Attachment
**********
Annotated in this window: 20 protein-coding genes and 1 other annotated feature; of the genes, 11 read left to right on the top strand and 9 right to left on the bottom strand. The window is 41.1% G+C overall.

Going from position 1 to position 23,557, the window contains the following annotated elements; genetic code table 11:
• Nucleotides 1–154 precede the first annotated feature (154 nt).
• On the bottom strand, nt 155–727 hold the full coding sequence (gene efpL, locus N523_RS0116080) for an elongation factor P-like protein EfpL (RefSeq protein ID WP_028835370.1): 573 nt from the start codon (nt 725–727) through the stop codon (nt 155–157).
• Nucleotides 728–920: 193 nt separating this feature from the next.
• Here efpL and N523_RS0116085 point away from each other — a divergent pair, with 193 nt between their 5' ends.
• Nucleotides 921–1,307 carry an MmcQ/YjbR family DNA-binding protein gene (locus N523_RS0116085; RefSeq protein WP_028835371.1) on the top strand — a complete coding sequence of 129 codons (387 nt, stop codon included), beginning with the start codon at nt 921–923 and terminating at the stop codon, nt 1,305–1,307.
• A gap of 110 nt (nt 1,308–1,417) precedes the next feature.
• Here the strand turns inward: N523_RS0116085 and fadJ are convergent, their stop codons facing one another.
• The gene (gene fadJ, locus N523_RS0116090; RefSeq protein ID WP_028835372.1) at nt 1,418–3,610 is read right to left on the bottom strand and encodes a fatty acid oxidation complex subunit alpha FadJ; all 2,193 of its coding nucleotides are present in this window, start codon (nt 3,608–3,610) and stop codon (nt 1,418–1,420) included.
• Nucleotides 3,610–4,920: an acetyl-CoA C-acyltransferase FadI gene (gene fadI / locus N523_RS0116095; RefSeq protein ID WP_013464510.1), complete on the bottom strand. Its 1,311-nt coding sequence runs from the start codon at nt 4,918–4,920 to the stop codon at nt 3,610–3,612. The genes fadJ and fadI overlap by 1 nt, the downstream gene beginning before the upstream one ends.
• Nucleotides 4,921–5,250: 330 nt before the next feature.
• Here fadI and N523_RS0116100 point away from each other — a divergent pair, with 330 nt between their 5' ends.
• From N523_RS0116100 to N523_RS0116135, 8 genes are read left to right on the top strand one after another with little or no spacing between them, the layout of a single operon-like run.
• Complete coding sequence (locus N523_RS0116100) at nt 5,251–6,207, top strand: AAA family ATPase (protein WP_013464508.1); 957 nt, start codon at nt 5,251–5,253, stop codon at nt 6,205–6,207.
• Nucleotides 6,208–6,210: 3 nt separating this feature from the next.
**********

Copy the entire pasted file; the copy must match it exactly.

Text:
Annotated in this window: 20 protein-coding genes and 1 other annotated feature; of the genes, 11 read left to right on the top strand and 9 right to left on the bottom strand. The window is 41.1% G+C overall.

Going from position 1 to position 23,557, the window contains the following annotated elements; genetic code table 11:
• Nucleotides 1–154 precede the first annotated feature (154 nt).
• On the bottom strand, nt 155–727 hold the full coding sequence (gene efpL, locus N523_RS0116080) for an elongation factor P-like protein EfpL (RefSeq protein ID WP_028835370.1): 573 nt from the start codon (nt 725–727) through the stop codon (nt 155–157).
• Nucleotides 728–920: 193 nt separating this feature from the next.
• Here efpL and N523_RS0116085 point away from each other — a divergent pair, with 193 nt between their 5' ends.
• Nucleotides 921–1,307 carry an MmcQ/YjbR family DNA-binding protein gene (locus N523_RS0116085; RefSeq protein WP_028835371.1) on the top strand — a complete coding sequence of 129 codons (387 nt, stop codon included), beginning with the start codon at nt 921–923 and terminating at the stop codon, nt 1,305–1,307.
• A gap of 110 nt (nt 1,308–1,417) precedes the next feature.
• Here the strand turns inward: N523_RS0116085 and fadJ are convergent, their stop codons facing one another.
• The gene (gene fadJ, locus N523_RS0116090; RefSeq protein ID WP_028835372.1) at nt 1,418–3,610 is read right to left on the bottom strand and encodes a fatty acid oxidation complex subunit alpha FadJ; all 2,193 of its coding nucleotides are present in this window, start codon (nt 3,608–3,610) and stop codon (nt 1,418–1,420) included.
• Nucleotides 3,610–4,920: an acetyl-CoA C-acyltransferase FadI gene (gene fadI / locus N523_RS0116095; RefSeq protein ID WP_013464510.1), complete on the bottom strand. Its 1,311-nt coding sequence runs from the start codon at nt 4,918–4,920 to the stop codon at nt 3,610–3,612. The genes fadJ and fadI overlap by 1 nt, the downstream gene beginning before the upstream one ends.
• Nucleotides 4,921–5,250: 330 nt before the next feature.
• Here fadI and N523_RS0116100 point away from each other — a divergent pair, with 330 nt between their 5' ends.
• From N523_RS0116100 to N523_RS0116135, 8 genes are read left to right on the top strand one after another with little or no spacing between them, the layout of a single operon-like run.
• Complete coding sequence (locus N523_RS0116100) at nt 5,251–6,207, top strand: AAA family ATPase (protein WP_013464508.1); 957 nt, start codon at nt 5,251–5,253, stop codon at nt 6,205–6,207.
• Nucleotides 6,208–6,210: 3 nt separating this feature from the next.